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Spanish Civil War Testimony Heard In Judge Baltasar Garzon Trial

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SPANISH CIVIL WAR TRIAL
Spanish judge Baltasar Garzon (C) arrives for his trial at Spain's Supreme court in Madrid on January 31, 2012. Spain's Supreme Court refused to dismiss a case against top judge Baltasar Garzon, accused of abuse of power in probing Franco-era crimes. (PEDRO ARMESTRE/AFP/Getty Images) | Getty Images

MADRID (AP) — With a voice so faint and hoarse it sounded like a whisper, an elderly Spanish woman dressed in black gave Spain's court system on Wednesday its first oral account of right-wing atrocities committed during the country's civil war.

The historic testimony from 81-year-old Maria Martin came at the trial of Spain's most prominent judge, Baltasar Garzon, who is facing criminal charges for having opened a probe into such crimes during and after Spain's 1936-1939 civil war.

The civil war and its ruinous aftermath of hunger and disease left an estimated 500,000 people dead, and accounts abound of atrocities that both sides committed during the conflict as Gen. Francisco Franco's right-wing forces overthrew a leftist Republican government and established a dictatorship.

The Franco regime carried out a thorough accounting of civilians killed by Republican troops or militia. But since Franco died in 1975 and democracy was restored three years later, no official government probe has been conducted of atrocities by his supporters, until Garzon launched one in 2008. Those crimes involve the deaths or disappearances of more than 100,000 people.

Garzon, 56, has been accused by two right-wing groups of knowingly overstepping his jurisdiction, a charge that could effectively end his stellar judicial career.

Martin used a walker Wednesday to slowly make her way into the ornate chamber of the Spanish Supreme Court and take her place on a red velvet chair facing a panel of seven judges to testify in defense of Garzon.

A young clerk helped Martin work the microphone as she told the court how at age six, in September 1936, troops loyal to Franco rolled into her village in central Spain and took away 30 people — 27 men and three women, including her mother Agustina.

"They took out of the house and took her away," Martin said, her voice barely audible, her white hair pulled back in a bun.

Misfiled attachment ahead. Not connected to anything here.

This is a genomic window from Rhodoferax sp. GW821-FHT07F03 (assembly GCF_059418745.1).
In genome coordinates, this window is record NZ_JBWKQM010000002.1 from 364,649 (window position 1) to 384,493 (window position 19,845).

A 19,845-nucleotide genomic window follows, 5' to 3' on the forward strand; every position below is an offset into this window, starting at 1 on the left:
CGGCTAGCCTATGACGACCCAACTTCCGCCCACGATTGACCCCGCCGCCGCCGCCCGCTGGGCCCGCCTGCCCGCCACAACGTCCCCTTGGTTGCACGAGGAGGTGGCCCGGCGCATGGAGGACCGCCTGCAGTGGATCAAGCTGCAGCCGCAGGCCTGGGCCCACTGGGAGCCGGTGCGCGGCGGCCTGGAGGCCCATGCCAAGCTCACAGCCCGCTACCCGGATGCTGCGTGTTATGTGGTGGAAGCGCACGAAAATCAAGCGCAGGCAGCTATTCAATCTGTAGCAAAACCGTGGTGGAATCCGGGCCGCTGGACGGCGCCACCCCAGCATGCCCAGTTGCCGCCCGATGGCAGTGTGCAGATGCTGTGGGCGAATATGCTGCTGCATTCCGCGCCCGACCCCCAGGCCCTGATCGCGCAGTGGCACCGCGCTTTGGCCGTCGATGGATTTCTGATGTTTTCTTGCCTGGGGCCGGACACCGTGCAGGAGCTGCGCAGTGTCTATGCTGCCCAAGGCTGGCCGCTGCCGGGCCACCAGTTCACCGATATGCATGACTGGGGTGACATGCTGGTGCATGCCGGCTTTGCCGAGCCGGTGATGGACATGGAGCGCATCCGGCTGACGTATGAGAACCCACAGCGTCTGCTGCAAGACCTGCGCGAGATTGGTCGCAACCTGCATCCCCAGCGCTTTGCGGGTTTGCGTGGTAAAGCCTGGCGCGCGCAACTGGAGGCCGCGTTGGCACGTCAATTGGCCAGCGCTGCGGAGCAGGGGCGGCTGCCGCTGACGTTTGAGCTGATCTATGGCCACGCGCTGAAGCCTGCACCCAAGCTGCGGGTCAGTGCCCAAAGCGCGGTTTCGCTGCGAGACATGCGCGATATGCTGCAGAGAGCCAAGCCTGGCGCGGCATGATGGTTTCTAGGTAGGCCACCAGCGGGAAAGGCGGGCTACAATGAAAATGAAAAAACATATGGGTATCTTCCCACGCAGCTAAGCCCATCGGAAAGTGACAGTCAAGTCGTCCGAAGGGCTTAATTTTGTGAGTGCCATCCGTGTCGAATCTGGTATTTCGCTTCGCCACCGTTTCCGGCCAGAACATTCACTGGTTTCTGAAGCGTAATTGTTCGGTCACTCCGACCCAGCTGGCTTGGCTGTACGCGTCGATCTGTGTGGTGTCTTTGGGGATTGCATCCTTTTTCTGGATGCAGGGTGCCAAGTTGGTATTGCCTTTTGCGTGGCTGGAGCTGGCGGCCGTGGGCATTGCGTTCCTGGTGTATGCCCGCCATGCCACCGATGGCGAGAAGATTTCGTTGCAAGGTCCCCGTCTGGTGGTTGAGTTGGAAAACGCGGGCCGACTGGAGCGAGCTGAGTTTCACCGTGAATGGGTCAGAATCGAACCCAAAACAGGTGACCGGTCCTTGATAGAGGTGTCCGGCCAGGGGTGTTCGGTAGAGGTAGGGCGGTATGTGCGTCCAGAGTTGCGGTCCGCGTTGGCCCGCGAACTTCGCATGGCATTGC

She later showed reporters photocopies of old pictures of her family and small dog-eared notebook with a hand-drawn map of where she thinks the mass grave holding her mother's remains might be. Her father Mariano was not in the village at the time, she said, although it was not immediately clear why.

She said when her father eventually went to ask about recovering the mother's body, he was threatened.

"'Watch out, or we might do with you what we did with her,'" Martin said her father was told.

Now, however, the Spanish judge who became famous around the world for probing crimes against humanity in other countries and seeking to put those perpetrators on trial in Spain is himself on trial for that investigation. The main argument against him is that wartime atrocities were covered by an amnesty passed in 1977 as Spain tried to rebuild and put a dark chapter of its past behind.

Until now, no Spanish court had ever heard testimony from people who lost civilian loved ones to the pro-Franco forces who carried out summary executions and other such crimes, according to an official from the Supreme Court, the tribunal trying Garzon.

Garzon's lawyers are summoning witnesses like Martin in an apparent bid to buttress his argument that he acted not out of leftist political bias or a zeal for headlines — conservatives accuse him of both — but rather to attend to hundreds of thousands of victims, women like Martin, whose rights have been ignored for decades.

Garzon insists his probe was legitimate. He says Franco forces and the regime in its early years waged a systematic campaign to wipe out opponents and this amounted to a crime against humanity that cannot be wiped away by an amnesty law.

Garzon says forced disappearances cannot be covered by Spain's 1977 law because if no bodies have ever been found, the crime is an ongoing, "permanent" one that remains subject to prosecution.

If convicted of knowingly overstepping the limits of his jurisdiction with his abortive probe in 2008 — he bowed out reluctantly in a dispute over jurisdiction — Garzon faces up to 20 years of suspension from the bench, which would effectively end his career as a judge.

Prosecutors say he has committed no crime, but the criminal case is being pursued by right-wing groups who have long criticized the famous judge.

Another witness that testified Wednesday, 75-year-old Pino Sosa from the Canary Islands, said pro-Franco forces took her father away with a group of men.

"They beat them. They kept them as prisoners and did a lot of things to them," Sosa said, adding that Franco forces even stole bread and salt from her home.

Sosa said her mother later fell ill.

"She looked for my father and never found him," Sosa said. Authorities eventually gave her a death certificate for him but she refused to accept it.

"They took him away alive and she wanted him back alive," Sosa testified.

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